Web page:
Form in Art

Form in Art

‘Form’ can describe the physical nature or overall shape of a work, or the element of shape among the components within a work of art.

Modern art introduced the concept that form could convey expression even when detached from realistic representations. Until the advent of modern art, where colour became a prominent force, form held the central role in painting, primarily grounded in the human body. In the realm of art, the artist strives to reshape natural appearances to create an expressive, meaning-conveying new form.

In 1914, critic Clive Bell coined the term "significant form" to describe this idea, contributing significantly to the evolution of abstract art. In that same year, British abstract painter David Bomberg expressed, "I appeal to a sense of form – where I use naturalistic form, I have stripped it of all irrelevant matter... My aim is the creation of Pure Form." Even space itself can possess form; as sculptor Henry Moore once noted, "A hole can have as much shape meaning as a solid mass."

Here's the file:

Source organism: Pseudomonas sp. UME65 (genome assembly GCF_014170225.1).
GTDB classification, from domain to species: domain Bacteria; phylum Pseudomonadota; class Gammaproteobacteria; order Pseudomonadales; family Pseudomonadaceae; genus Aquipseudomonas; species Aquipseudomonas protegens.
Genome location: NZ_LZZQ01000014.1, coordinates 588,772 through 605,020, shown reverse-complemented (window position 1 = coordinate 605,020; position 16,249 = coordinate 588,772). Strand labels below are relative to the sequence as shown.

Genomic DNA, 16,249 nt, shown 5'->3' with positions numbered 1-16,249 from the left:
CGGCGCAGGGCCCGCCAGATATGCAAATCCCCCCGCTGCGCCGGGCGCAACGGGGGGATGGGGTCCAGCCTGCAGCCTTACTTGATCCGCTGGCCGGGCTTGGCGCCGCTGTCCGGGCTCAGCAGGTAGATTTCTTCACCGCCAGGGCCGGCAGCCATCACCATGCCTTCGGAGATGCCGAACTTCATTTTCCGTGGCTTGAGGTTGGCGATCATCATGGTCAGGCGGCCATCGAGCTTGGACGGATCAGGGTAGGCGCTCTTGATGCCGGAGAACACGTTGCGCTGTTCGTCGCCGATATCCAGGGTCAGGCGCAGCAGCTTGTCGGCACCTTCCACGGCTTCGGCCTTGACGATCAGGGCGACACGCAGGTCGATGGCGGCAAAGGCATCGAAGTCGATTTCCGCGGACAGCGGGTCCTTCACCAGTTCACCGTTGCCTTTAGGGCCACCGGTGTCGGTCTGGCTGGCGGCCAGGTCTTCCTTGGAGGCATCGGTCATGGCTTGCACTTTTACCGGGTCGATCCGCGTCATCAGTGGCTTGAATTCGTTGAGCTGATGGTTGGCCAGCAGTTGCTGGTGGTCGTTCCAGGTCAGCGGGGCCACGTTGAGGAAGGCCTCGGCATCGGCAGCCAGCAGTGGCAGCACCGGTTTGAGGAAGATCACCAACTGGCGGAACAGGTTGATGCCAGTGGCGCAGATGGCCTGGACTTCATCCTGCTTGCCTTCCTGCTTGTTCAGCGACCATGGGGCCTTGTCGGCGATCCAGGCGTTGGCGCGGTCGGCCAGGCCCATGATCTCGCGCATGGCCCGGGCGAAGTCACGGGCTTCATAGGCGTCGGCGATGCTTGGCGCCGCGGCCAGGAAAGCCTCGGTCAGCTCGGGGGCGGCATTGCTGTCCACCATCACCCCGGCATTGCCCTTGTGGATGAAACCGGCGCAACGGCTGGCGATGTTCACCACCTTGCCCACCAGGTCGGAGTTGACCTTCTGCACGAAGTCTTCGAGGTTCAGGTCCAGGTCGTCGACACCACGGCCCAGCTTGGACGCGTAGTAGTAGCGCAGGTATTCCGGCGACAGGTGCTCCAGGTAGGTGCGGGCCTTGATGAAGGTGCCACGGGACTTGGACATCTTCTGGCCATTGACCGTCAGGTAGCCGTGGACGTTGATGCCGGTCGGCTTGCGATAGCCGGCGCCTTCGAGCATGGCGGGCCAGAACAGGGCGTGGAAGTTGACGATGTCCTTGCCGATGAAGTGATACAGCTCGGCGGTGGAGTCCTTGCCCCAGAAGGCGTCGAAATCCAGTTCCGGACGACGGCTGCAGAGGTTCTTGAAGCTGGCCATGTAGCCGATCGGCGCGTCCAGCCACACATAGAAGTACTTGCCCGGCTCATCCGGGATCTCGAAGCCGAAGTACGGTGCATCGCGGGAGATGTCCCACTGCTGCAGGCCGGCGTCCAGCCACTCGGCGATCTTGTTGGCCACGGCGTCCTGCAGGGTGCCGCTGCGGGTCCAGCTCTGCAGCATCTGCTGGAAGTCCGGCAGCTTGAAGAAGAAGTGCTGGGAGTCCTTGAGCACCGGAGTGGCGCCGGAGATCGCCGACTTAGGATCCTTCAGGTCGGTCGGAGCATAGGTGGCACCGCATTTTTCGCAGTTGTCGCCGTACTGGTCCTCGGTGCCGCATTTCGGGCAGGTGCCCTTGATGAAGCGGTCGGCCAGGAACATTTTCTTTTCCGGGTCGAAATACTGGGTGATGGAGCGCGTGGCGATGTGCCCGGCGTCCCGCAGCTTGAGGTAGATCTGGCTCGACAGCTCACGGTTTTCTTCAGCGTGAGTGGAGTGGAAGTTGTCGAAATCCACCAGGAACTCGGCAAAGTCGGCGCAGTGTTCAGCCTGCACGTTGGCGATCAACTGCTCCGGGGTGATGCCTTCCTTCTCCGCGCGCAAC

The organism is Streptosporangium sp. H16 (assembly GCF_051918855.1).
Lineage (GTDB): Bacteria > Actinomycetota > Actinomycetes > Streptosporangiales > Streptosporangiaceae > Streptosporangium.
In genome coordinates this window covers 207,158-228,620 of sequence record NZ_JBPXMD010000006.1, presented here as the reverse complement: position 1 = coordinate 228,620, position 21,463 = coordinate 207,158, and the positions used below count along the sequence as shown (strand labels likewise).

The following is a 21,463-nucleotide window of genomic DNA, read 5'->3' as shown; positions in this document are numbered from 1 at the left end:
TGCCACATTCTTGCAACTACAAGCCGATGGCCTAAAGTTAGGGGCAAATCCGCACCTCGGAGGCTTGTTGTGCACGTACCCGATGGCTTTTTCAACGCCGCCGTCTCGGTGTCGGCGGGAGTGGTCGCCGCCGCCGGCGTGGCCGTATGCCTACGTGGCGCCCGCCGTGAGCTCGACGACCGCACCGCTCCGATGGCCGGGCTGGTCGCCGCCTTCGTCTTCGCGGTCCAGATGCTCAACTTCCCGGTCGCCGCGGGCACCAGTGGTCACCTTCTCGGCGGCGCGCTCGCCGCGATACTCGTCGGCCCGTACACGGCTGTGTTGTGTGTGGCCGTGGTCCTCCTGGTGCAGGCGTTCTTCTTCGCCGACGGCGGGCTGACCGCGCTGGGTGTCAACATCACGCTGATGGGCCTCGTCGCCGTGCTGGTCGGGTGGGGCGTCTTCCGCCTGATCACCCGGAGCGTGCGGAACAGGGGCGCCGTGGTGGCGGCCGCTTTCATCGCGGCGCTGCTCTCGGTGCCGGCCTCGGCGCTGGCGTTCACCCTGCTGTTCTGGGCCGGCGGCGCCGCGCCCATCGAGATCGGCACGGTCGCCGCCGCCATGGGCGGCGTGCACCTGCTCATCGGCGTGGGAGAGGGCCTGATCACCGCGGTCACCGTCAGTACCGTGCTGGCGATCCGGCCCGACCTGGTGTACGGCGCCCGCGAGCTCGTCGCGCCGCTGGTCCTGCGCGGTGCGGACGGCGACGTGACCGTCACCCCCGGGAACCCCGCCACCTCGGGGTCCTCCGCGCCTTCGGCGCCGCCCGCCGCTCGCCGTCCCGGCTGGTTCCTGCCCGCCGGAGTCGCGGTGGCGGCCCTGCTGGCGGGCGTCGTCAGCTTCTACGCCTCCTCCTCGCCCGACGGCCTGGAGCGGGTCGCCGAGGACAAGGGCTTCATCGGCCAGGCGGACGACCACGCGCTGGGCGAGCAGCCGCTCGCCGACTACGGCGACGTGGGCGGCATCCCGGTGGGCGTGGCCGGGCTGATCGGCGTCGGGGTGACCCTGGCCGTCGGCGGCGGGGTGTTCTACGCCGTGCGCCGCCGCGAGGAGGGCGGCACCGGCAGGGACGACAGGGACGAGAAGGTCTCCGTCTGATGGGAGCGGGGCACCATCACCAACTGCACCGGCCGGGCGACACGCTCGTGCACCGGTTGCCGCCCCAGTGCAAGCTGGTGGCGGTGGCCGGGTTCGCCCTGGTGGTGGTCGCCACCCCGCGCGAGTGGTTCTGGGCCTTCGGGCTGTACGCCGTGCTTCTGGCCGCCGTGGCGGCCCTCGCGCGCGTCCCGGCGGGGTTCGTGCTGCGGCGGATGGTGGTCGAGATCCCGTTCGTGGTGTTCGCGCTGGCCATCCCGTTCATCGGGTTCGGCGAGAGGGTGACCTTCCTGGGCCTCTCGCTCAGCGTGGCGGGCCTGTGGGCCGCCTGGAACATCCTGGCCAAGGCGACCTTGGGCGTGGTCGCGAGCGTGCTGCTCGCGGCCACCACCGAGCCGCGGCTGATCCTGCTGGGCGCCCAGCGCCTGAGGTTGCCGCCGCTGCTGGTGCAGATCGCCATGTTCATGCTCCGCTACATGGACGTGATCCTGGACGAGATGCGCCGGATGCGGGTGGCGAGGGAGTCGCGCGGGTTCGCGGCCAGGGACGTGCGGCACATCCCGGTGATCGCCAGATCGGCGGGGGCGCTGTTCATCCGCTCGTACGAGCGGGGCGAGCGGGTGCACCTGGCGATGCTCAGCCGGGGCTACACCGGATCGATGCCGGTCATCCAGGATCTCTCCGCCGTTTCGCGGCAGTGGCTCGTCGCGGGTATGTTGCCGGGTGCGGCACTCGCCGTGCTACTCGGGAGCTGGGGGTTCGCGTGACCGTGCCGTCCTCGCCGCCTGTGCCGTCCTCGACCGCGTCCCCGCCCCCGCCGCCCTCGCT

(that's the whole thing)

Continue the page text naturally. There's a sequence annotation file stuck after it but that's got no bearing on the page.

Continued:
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Parra's studio, with Parra at the centre, his back to the camera as he works on the large painting takes centre stage, showing a faceless blue woman in a striped dress, painted in red, purple, blue and teal. The studio is full of brightly coloured paints, with a large window on the right and a patterned rug across the floor under the painting.